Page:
PORTLAND, Maine — Talking about mental health can be challenging and sometimes scary. That's why the Yellow Tulip Project is working to break the stigma surrounding mental illness, and let folks know they are not alone.
"It can be hard to talk about mental health, which is exactly why we need to do it," said Delaney Ireland, a first-year student at Central Kennebec Valley Community College, and Yellow Tulip Project volunteer.
On Sunday, dozens of folks came out to Monument Square in downtown Portland to celebrate World Mental Health Day alongside the Yellow Tulip Project.
"It's just been incredible to connect with so many young people who are really passionate about mental health, it just gives me a lot of hope," said Tori Bacall, social media coordinator for the Yellow Tulip Project.
The Yellow Tulip Project is a youth-led non-profit organization. It was founded in 2016 by Suzanne Fox and her daughter Julia Hanson, after Hanson lost two of her close friends to suicide.
"I think what we're doing is taking something that's scary to talk about, and bringing it out in a hopeful community-based way," said Fox.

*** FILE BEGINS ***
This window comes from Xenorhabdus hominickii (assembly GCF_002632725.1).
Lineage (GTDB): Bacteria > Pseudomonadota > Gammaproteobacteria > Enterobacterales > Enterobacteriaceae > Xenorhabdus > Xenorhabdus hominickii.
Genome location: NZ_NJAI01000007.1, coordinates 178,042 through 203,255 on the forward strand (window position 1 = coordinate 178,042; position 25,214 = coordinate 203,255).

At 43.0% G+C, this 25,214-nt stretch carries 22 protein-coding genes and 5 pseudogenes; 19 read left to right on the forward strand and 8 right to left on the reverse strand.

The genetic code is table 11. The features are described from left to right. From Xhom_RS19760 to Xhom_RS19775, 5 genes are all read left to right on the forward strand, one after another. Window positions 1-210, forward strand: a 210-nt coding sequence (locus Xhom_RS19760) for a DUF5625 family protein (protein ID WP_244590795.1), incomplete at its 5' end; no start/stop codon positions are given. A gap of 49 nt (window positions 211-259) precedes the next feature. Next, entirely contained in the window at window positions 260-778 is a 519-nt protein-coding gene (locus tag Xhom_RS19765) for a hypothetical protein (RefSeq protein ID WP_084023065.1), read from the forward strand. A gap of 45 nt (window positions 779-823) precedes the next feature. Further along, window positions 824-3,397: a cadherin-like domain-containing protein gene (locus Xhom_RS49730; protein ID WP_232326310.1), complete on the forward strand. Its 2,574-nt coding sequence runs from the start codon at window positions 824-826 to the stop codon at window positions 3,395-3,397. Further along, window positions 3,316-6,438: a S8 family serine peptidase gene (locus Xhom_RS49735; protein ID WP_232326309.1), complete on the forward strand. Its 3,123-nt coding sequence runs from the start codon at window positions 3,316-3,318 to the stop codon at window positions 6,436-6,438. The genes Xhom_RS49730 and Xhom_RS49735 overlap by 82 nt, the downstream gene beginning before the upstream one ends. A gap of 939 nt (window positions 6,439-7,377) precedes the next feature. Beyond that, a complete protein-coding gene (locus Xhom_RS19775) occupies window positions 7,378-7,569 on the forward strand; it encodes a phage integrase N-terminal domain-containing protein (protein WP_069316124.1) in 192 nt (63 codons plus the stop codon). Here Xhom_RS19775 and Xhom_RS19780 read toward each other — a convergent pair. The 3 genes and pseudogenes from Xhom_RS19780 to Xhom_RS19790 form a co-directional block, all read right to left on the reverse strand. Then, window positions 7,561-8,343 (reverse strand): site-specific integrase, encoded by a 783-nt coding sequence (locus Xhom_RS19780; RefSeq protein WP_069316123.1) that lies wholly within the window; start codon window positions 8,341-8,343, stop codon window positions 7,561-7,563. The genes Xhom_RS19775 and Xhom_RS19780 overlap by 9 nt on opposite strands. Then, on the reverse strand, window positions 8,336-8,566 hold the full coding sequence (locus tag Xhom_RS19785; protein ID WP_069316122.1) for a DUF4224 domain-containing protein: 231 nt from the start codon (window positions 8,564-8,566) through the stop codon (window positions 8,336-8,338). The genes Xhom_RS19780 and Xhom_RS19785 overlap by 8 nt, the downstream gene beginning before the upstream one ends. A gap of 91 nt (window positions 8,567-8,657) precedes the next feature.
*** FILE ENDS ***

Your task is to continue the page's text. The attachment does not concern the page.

On Sunday, Fox and a team of volunteers hosted a celebration at Monument Square featuring speeches, poems, and musical performances.
Volunteers also handed out tulip bulbs to be planted.
"The yellow tulip is a symbol for hope because they're planted in October, and in the ground all throughout winter, and then they burst through the ground and just kind of this beautiful symbol," said Bacall.
"It's hard to talk about. But it's important to trip and fall and try to have these conversations than to not," said Fox.
Fox and volunteers with the Yellow Tulip Project hope events like this help break the stigma of mental health struggles, and can allow those struggling to feel more comfortable seeking help.
If you or someone you know is struggling, the Maine Crisis Hotline can be called 24/7 at 1-888-568-1112.